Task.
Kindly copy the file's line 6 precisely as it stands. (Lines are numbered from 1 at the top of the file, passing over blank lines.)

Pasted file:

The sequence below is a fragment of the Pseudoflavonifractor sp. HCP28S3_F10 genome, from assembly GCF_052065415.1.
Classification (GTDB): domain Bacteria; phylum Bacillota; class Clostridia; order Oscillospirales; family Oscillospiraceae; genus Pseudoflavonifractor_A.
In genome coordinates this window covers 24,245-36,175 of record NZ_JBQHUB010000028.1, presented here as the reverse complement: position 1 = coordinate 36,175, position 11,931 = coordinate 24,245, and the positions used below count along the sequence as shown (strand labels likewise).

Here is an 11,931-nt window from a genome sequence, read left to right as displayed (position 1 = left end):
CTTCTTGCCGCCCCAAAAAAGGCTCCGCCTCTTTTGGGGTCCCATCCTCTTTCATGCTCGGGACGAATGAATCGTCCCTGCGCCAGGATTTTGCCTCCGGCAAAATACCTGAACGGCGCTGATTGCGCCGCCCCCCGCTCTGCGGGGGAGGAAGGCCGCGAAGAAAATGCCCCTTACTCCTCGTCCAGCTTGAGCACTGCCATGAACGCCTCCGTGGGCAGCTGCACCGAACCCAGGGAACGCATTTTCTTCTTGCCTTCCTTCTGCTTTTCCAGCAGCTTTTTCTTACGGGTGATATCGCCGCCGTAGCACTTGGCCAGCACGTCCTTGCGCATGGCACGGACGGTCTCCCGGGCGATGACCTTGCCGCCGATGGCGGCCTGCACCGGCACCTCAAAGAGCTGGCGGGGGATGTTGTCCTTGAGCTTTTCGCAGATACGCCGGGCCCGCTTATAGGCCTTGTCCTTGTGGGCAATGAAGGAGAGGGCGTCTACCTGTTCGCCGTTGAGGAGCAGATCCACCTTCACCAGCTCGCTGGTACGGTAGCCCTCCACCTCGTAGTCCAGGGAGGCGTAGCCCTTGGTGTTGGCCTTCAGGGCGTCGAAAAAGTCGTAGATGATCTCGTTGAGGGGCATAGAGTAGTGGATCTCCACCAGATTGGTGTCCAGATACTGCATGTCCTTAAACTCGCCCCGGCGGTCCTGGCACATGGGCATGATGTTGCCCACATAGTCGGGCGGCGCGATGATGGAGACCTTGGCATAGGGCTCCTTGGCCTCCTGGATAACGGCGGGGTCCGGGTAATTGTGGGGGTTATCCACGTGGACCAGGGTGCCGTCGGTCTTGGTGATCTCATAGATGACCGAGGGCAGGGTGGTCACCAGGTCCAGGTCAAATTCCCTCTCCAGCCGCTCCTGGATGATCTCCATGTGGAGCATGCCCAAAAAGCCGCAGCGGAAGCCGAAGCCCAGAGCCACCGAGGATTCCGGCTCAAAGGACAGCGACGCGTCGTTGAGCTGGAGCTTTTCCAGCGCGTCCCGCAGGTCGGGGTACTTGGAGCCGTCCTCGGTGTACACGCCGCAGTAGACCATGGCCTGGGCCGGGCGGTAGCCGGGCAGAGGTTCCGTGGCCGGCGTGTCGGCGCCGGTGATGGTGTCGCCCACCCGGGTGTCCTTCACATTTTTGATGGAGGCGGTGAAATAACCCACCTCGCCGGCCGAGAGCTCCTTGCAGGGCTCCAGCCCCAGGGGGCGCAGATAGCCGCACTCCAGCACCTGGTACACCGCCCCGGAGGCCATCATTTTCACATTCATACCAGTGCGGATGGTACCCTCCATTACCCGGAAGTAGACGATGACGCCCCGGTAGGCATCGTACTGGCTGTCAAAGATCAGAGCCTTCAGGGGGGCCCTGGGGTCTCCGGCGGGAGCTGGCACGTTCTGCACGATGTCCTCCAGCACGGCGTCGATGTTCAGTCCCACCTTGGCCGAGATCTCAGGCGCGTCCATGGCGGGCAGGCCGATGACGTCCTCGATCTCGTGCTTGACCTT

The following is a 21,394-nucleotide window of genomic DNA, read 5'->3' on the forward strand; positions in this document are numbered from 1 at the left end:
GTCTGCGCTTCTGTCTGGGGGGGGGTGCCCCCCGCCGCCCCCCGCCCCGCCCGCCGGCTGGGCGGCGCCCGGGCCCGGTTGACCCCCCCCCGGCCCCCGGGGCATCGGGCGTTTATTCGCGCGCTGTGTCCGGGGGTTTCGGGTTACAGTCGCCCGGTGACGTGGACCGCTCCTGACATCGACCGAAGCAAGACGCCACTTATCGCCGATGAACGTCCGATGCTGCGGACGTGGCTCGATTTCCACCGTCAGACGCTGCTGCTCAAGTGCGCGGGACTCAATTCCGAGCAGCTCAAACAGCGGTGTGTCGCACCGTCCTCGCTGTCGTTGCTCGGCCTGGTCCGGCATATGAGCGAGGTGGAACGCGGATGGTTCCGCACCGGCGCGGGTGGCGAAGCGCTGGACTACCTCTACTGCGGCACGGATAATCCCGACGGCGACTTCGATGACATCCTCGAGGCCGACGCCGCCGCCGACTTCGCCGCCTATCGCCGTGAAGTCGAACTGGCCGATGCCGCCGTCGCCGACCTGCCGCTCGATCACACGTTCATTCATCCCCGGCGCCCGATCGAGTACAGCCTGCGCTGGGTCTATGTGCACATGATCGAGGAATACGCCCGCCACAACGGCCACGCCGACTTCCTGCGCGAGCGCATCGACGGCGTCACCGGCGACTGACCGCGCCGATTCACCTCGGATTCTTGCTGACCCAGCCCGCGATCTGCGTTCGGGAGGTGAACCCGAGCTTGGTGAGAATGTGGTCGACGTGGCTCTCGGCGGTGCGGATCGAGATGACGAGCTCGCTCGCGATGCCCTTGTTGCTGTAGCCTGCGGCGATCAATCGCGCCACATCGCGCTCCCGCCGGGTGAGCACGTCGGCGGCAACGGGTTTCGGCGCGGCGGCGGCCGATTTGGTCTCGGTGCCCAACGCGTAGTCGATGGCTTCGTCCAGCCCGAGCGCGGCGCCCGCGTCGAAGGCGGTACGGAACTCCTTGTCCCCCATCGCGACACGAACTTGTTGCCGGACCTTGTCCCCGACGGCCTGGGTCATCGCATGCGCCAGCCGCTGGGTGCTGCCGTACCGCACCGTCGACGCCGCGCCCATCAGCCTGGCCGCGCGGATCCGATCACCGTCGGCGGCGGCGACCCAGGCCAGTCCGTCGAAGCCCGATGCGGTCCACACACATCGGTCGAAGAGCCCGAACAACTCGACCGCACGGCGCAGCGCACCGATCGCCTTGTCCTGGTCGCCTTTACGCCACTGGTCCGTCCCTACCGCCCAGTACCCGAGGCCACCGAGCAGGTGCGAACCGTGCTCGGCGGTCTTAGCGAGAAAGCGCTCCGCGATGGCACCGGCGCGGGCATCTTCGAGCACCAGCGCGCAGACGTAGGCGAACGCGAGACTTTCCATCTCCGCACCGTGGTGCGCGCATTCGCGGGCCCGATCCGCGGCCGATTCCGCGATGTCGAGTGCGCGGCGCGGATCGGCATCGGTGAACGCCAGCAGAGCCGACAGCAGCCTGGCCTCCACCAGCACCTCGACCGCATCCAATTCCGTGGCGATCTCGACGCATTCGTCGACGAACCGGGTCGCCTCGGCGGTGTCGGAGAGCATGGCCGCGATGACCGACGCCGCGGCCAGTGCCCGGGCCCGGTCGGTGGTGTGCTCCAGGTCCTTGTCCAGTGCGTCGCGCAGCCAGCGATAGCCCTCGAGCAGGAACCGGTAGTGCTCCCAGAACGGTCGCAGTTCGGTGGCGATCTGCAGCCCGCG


The following is a 21,394-nucleotide window of genomic DNA, read 5'->3' on the forward strand; positions in this document are numbered from 1 at the left end: